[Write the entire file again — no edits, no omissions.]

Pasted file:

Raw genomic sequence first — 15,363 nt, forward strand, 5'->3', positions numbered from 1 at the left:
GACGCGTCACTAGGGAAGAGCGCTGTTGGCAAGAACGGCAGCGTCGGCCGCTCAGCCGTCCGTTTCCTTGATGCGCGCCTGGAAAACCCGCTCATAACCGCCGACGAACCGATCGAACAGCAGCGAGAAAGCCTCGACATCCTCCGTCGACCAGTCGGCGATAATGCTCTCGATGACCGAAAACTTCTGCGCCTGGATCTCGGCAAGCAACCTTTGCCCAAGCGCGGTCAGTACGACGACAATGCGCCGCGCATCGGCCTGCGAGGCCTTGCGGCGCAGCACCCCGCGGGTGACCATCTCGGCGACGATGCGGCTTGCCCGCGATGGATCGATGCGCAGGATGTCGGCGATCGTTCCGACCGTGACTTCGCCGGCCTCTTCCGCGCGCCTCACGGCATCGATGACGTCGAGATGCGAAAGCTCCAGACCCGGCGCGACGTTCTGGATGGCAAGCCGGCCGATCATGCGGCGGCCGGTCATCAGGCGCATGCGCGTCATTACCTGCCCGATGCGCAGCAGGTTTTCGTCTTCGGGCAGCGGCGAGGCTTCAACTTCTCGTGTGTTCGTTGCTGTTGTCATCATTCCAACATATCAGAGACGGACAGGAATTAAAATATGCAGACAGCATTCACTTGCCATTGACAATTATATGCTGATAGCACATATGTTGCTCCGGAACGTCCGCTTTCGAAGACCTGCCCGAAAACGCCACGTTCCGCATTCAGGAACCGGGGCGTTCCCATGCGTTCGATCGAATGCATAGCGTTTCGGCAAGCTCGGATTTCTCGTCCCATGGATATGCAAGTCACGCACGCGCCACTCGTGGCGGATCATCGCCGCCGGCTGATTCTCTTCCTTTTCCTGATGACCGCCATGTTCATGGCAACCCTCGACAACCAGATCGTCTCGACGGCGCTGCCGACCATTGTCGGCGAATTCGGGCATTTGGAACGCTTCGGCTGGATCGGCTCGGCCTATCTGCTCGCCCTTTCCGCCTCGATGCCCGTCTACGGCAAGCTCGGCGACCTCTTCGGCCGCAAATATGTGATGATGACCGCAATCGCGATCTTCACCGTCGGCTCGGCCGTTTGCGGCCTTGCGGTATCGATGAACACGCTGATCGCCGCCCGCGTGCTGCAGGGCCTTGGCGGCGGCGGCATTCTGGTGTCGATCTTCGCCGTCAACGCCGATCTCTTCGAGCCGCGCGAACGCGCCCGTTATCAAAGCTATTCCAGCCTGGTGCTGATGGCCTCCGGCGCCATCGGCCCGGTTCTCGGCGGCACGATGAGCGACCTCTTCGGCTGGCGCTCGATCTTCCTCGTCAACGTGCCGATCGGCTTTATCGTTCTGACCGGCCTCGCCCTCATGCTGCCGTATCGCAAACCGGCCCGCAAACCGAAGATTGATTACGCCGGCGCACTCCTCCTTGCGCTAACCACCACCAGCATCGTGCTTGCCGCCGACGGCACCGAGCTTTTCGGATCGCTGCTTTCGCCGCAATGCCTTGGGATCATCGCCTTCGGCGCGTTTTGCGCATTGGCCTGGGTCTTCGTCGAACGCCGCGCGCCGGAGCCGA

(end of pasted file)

Raw genomic sequence first — 15,363 nt, forward strand, 5'->3', positions numbered from 1 at the left:
GACGCGTCACTAGGGAAGAGCGCTGTTGGCAAGAACGGCAGCGTCGGCCGCTCAGCCGTCCGTTTCCTTGATGCGCGCCTGGAAAACCCGCTCATAACCGCCGACGAACCGATCGAACAGCAGCGAGAAAGCCTCGACATCCTCCGTCGACCAGTCGGCGATAATGCTCTCGATGACCGAAAACTTCTGCGCCTGGATCTCGGCAAGCAACCTTTGCCCAAGCGCGGTCAGTACGACGACAATGCGCCGCGCATCGGCCTGCGAGGCCTTGCGGCGCAGCACCCCGCGGGTGACCATCTCGGCGACGATGCGGCTTGCCCGCGATGGATCGATGCGCAGGATGTCGGCGATCGTTCCGACCGTGACTTCGCCGGCCTCTTCCGCGCGCCTCACGGCATCGATGACGTCGAGATGCGAAAGCTCCAGACCCGGCGCGACGTTCTGGATGGCAAGCCGGCCGATCATGCGGCGGCCGGTCATCAGGCGCATGCGCGTCATTACCTGCCCGATGCGCAGCAGGTTTTCGTCTTCGGGCAGCGGCGAGGCTTCAACTTCTCGTGTGTTCGTTGCTGTTGTCATCATTCCAACATATCAGAGACGGACAGGAATTAAAATATGCAGACAGCATTCACTTGCCATTGACAATTATATGCTGATAGCACATATGTTGCTCCGGAACGTCCGCTTTCGAAGACCTGCCCGAAAACGCCACGTTCCGCATTCAGGAACCGGGGCGTTCCCATGCGTTCGATCGAATGCATAGCGTTTCGGCAAGCTCGGATTTCTCGTCCCATGGATATGCAAGTCACGCACGCGCCACTCGTGGCGGATCATCGCCGCCGGCTGATTCTCTTCCTTTTCCTGATGACCGCCATGTTCATGGCAACCCTCGACAACCAGATCGTCTCGACGGCGCTGCCGACCATTGTCGGCGAATTCGGGCATTTGGAACGCTTCGGCTGGATCGGCTCGGCCTATCTGCTCGCCCTTTCCGCCTCGATGCCCGTCTACGGCAAGCTCGGCGACCTCTTCGGCCGCAAATATGTGATGATGACCGCAATCGCGATCTTCACCGTCGGCTCGGCCGTTTGCGGCCTTGCGGTATCGATGAACACGCTGATCGCCGCCCGCGTGCTGCAGGGCCTTGGCGGCGGCGGCATTCTGGTGTCGATCTTCGCCGTCAACGCCGATCTCTTCGAGCCGCGCGAACGCGCCCGTTATCAAAGCTATTCCAGCCTGGTGCTGATGGCCTCCGGCGCCATCGGCCCGGTTCTCGGCGGCACGATGAGCGACCTCTTCGGCTGGCGCTCGATCTTCCTCGTCAACGTGCCGATCGGCTTTATCGTTCTGACCGGCCTCGCCCTCATGCTGCCGTATCGCAAACCGGCCCGCAAACCGAAGATTGATTACGCCGGCGCACTCCTCCTTGCGCTAACCACCACCAGCATCGTGCTTGCCGCCGACGGCACCGAGCTTTTCGGATCGCTGCTTTCGCCGCAATGCCTTGGGATCATCGCCTTCGGCGCGTTTTGCGCATTGGCCTGGGTCTTCGTCGAACGCCGCGCGCCGGAGCCGA